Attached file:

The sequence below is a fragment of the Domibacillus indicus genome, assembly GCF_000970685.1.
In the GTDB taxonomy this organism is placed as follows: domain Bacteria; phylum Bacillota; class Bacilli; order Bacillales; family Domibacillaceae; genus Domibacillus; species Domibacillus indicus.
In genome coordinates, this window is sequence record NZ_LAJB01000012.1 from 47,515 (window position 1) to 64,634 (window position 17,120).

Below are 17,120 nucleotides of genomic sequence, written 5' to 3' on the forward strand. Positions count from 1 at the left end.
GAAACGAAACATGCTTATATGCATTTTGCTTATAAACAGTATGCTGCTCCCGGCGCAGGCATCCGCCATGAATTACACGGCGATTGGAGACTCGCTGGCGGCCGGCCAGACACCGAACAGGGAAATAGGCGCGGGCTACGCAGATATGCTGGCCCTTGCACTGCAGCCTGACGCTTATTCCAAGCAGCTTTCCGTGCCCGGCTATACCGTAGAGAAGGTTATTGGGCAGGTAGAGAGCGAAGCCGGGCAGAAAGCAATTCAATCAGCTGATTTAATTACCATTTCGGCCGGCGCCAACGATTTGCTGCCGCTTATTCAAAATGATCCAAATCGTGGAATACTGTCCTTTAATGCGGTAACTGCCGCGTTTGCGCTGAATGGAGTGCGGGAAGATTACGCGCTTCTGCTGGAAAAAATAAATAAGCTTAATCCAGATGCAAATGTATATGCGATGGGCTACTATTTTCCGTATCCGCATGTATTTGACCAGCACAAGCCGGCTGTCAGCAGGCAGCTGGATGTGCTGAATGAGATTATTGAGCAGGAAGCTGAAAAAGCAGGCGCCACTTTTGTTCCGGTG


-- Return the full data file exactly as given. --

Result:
The sequence below is a fragment of the Domibacillus indicus genome, assembly GCF_000970685.1.
In the GTDB taxonomy this organism is placed as follows: domain Bacteria; phylum Bacillota; class Bacilli; order Bacillales; family Domibacillaceae; genus Domibacillus; species Domibacillus indicus.
In genome coordinates, this window is sequence record NZ_LAJB01000012.1 from 47,515 (window position 1) to 64,634 (window position 17,120).

Below are 17,120 nucleotides of genomic sequence, written 5' to 3' on the forward strand. Positions count from 1 at the left end.
GAAACGAAACATGCTTATATGCATTTTGCTTATAAACAGTATGCTGCTCCCGGCGCAGGCATCCGCCATGAATTACACGGCGATTGGAGACTCGCTGGCGGCCGGCCAGACACCGAACAGGGAAATAGGCGCGGGCTACGCAGATATGCTGGCCCTTGCACTGCAGCCTGACGCTTATTCCAAGCAGCTTTCCGTGCCCGGCTATACCGTAGAGAAGGTTATTGGGCAGGTAGAGAGCGAAGCCGGGCAGAAAGCAATTCAATCAGCTGATTTAATTACCATTTCGGCCGGCGCCAACGATTTGCTGCCGCTTATTCAAAATGATCCAAATCGTGGAATACTGTCCTTTAATGCGGTAACTGCCGCGTTTGCGCTGAATGGAGTGCGGGAAGATTACGCGCTTCTGCTGGAAAAAATAAATAAGCTTAATCCAGATGCAAATGTATATGCGATGGGCTACTATTTTCCGTATCCGCATGTATTTGACCAGCACAAGCCGGCTGTCAGCAGGCAGCTGGATGTGCTGAATGAGATTATTGAGCAGGAAGCTGAAAAAGCAGGCGCCACTTTTGTTCCGGTG